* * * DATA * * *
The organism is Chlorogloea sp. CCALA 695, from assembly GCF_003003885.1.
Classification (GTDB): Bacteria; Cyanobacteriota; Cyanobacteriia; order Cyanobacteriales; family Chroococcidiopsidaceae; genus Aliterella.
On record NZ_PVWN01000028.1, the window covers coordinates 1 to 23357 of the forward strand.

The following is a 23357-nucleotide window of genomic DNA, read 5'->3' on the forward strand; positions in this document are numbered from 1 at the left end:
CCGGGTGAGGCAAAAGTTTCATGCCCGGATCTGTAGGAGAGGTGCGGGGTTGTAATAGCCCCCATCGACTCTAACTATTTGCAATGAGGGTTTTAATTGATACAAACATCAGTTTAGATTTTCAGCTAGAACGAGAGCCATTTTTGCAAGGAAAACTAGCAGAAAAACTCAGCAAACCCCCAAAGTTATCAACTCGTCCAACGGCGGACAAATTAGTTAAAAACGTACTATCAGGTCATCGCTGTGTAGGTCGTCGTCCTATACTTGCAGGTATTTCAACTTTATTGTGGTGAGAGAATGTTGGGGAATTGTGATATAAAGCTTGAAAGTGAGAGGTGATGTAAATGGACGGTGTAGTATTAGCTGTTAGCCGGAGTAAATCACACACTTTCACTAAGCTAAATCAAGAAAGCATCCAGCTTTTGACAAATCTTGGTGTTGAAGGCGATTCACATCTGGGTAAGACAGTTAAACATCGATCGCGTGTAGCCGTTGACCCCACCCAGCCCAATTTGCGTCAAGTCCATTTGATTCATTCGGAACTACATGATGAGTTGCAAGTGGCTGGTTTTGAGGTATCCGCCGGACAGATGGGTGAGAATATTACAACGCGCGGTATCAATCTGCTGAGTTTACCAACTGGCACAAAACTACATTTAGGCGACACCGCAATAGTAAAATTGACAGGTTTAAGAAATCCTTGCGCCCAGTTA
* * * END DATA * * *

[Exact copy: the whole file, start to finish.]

The organism is Chlorogloea sp. CCALA 695, from assembly GCF_003003885.1.
Classification (GTDB): Bacteria; Cyanobacteriota; Cyanobacteriia; order Cyanobacteriales; family Chroococcidiopsidaceae; genus Aliterella.
On record NZ_PVWN01000028.1, the window covers coordinates 1 to 23357 of the forward strand.

The following is a 23357-nucleotide window of genomic DNA, read 5'->3' on the forward strand; positions in this document are numbered from 1 at the left end:
CCGGGTGAGGCAAAAGTTTCATGCCCGGATCTGTAGGAGAGGTGCGGGGTTGTAATAGCCCCCATCGACTCTAACTATTTGCAATGAGGGTTTTAATTGATACAAACATCAGTTTAGATTTTCAGCTAGAACGAGAGCCATTTTTGCAAGGAAAACTAGCAGAAAAACTCAGCAAACCCCCAAAGTTATCAACTCGTCCAACGGCGGACAAATTAGTTAAAAACGTACTATCAGGTCATCGCTGTGTAGGTCGTCGTCCTATACTTGCAGGTATTTCAACTTTATTGTGGTGAGAGAATGTTGGGGAATTGTGATATAAAGCTTGAAAGTGAGAGGTGATGTAAATGGACGGTGTAGTATTAGCTGTTAGCCGGAGTAAATCACACACTTTCACTAAGCTAAATCAAGAAAGCATCCAGCTTTTGACAAATCTTGGTGTTGAAGGCGATTCACATCTGGGTAAGACAGTTAAACATCGATCGCGTGTAGCCGTTGACCCCACCCAGCCCAATTTGCGTCAAGTCCATTTGATTCATTCGGAACTACATGATGAGTTGCAAGTGGCTGGTTTTGAGGTATCCGCCGGACAGATGGGTGAGAATATTACAACGCGCGGTATCAATCTGCTGAGTTTACCAACTGGCACAAAACTACATTTAGGCGACACCGCAATAGTAAAATTGACAGGTTTAAGAAATCCTTGCGCCCAGTTA